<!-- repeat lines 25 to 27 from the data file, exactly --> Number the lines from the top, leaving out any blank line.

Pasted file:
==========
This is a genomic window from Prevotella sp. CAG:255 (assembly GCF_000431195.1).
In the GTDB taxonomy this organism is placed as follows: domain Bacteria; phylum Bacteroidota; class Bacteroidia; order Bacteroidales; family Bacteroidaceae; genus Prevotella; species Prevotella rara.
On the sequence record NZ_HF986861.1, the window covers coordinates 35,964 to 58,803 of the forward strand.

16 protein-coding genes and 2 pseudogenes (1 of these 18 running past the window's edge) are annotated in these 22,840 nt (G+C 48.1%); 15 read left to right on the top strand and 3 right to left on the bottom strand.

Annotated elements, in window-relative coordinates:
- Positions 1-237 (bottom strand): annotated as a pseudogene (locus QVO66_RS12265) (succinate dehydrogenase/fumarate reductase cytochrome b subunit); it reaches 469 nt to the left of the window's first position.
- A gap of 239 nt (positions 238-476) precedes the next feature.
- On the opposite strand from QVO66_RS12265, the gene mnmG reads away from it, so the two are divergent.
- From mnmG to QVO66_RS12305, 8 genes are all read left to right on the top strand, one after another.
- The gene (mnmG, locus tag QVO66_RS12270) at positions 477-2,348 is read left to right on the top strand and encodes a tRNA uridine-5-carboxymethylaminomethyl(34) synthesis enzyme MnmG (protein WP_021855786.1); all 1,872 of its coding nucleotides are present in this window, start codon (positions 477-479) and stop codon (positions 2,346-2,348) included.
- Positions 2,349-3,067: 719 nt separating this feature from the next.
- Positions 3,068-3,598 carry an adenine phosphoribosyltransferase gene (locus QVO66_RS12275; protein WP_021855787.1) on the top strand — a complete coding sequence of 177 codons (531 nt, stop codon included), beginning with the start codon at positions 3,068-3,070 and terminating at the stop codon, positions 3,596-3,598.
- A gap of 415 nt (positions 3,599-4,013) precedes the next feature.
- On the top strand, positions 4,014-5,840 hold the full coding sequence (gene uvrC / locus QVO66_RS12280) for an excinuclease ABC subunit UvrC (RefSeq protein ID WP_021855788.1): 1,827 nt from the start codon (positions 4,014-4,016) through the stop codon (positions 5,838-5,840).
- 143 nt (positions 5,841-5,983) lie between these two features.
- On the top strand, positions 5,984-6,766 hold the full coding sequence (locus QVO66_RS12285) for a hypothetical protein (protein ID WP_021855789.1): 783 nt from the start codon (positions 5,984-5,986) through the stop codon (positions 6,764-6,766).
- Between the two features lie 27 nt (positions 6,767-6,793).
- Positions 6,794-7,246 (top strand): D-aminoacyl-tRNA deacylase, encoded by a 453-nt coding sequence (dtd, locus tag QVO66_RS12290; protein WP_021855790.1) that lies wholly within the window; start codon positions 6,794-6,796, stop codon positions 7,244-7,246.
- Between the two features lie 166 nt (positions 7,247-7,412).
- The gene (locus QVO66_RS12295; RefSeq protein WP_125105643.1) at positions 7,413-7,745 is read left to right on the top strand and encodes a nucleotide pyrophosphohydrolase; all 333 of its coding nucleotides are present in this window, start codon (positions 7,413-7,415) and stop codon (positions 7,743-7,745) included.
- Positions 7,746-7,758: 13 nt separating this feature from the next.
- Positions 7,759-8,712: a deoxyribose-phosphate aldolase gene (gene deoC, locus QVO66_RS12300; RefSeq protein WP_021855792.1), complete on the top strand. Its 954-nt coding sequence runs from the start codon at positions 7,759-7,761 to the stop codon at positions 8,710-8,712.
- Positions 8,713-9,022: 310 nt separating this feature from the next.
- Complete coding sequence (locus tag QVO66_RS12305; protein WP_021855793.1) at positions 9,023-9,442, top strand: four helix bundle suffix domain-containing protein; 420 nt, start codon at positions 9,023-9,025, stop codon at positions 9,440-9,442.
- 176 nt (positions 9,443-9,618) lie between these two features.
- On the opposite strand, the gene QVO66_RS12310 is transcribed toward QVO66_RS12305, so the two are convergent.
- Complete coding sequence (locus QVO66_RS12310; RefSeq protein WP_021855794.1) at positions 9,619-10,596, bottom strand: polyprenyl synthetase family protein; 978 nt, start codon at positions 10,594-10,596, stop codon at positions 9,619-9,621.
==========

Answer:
- 176 nt (positions 9,443-9,618) lie between these two features.
- On the opposite strand, the gene QVO66_RS12310 is transcribed toward QVO66_RS12305, so the two are convergent.
- Complete coding sequence (locus QVO66_RS12310; RefSeq protein WP_021855794.1) at positions 9,619-10,596, bottom strand: polyprenyl synthetase family protein; 978 nt, start codon at positions 10,594-10,596, stop codon at positions 9,619-9,621.